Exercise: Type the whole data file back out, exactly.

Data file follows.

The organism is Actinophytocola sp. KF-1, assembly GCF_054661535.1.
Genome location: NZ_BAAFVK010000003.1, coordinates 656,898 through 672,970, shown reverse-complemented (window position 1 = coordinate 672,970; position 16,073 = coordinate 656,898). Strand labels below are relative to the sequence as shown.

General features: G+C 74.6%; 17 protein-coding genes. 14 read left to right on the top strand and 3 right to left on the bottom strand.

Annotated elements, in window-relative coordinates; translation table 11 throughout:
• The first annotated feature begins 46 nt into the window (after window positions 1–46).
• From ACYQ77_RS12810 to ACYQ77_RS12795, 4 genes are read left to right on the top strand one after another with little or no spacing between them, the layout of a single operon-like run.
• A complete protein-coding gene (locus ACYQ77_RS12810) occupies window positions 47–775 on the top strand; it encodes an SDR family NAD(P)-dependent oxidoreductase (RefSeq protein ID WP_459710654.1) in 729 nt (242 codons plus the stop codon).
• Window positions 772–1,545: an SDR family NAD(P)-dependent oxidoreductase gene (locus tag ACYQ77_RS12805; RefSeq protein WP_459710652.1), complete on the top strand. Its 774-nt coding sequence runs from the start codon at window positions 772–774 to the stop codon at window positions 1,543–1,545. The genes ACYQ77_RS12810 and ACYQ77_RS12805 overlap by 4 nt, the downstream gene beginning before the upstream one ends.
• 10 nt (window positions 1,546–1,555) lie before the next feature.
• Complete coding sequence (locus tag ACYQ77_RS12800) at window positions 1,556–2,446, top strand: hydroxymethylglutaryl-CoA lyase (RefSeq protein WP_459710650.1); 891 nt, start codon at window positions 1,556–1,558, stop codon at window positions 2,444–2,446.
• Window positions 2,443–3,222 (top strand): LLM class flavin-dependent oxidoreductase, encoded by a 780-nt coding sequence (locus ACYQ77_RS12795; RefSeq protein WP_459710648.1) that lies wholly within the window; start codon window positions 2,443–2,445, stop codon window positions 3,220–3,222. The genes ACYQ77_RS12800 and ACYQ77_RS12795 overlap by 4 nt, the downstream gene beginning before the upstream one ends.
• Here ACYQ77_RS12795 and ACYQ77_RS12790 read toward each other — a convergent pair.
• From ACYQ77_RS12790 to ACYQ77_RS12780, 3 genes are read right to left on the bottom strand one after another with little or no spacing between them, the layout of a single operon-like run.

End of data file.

The organism is Actinophytocola sp. KF-1, assembly GCF_054661535.1.
Genome location: NZ_BAAFVK010000003.1, coordinates 656,898 through 672,970, shown reverse-complemented (window position 1 = coordinate 672,970; position 16,073 = coordinate 656,898). Strand labels below are relative to the sequence as shown.

General features: G+C 74.6%; 17 protein-coding genes. 14 read left to right on the top strand and 3 right to left on the bottom strand.

Annotated elements, in window-relative coordinates; translation table 11 throughout:
• The first annotated feature begins 46 nt into the window (after window positions 1–46).
• From ACYQ77_RS12810 to ACYQ77_RS12795, 4 genes are read left to right on the top strand one after another with little or no spacing between them, the layout of a single operon-like run.
• A complete protein-coding gene (locus ACYQ77_RS12810) occupies window positions 47–775 on the top strand; it encodes an SDR family NAD(P)-dependent oxidoreductase (RefSeq protein ID WP_459710654.1) in 729 nt (242 codons plus the stop codon).
• Window positions 772–1,545: an SDR family NAD(P)-dependent oxidoreductase gene (locus tag ACYQ77_RS12805; RefSeq protein WP_459710652.1), complete on the top strand. Its 774-nt coding sequence runs from the start codon at window positions 772–774 to the stop codon at window positions 1,543–1,545. The genes ACYQ77_RS12810 and ACYQ77_RS12805 overlap by 4 nt, the downstream gene beginning before the upstream one ends.
• 10 nt (window positions 1,546–1,555) lie before the next feature.
• Complete coding sequence (locus tag ACYQ77_RS12800) at window positions 1,556–2,446, top strand: hydroxymethylglutaryl-CoA lyase (RefSeq protein WP_459710650.1); 891 nt, start codon at window positions 1,556–1,558, stop codon at window positions 2,444–2,446.
• Window positions 2,443–3,222 (top strand): LLM class flavin-dependent oxidoreductase, encoded by a 780-nt coding sequence (locus ACYQ77_RS12795; RefSeq protein WP_459710648.1) that lies wholly within the window; start codon window positions 2,443–2,445, stop codon window positions 3,220–3,222. The genes ACYQ77_RS12800 and ACYQ77_RS12795 overlap by 4 nt, the downstream gene beginning before the upstream one ends.
• Here ACYQ77_RS12795 and ACYQ77_RS12790 read toward each other — a convergent pair.
• From ACYQ77_RS12790 to ACYQ77_RS12780, 3 genes are read right to left on the bottom strand one after another with little or no spacing between them, the layout of a single operon-like run.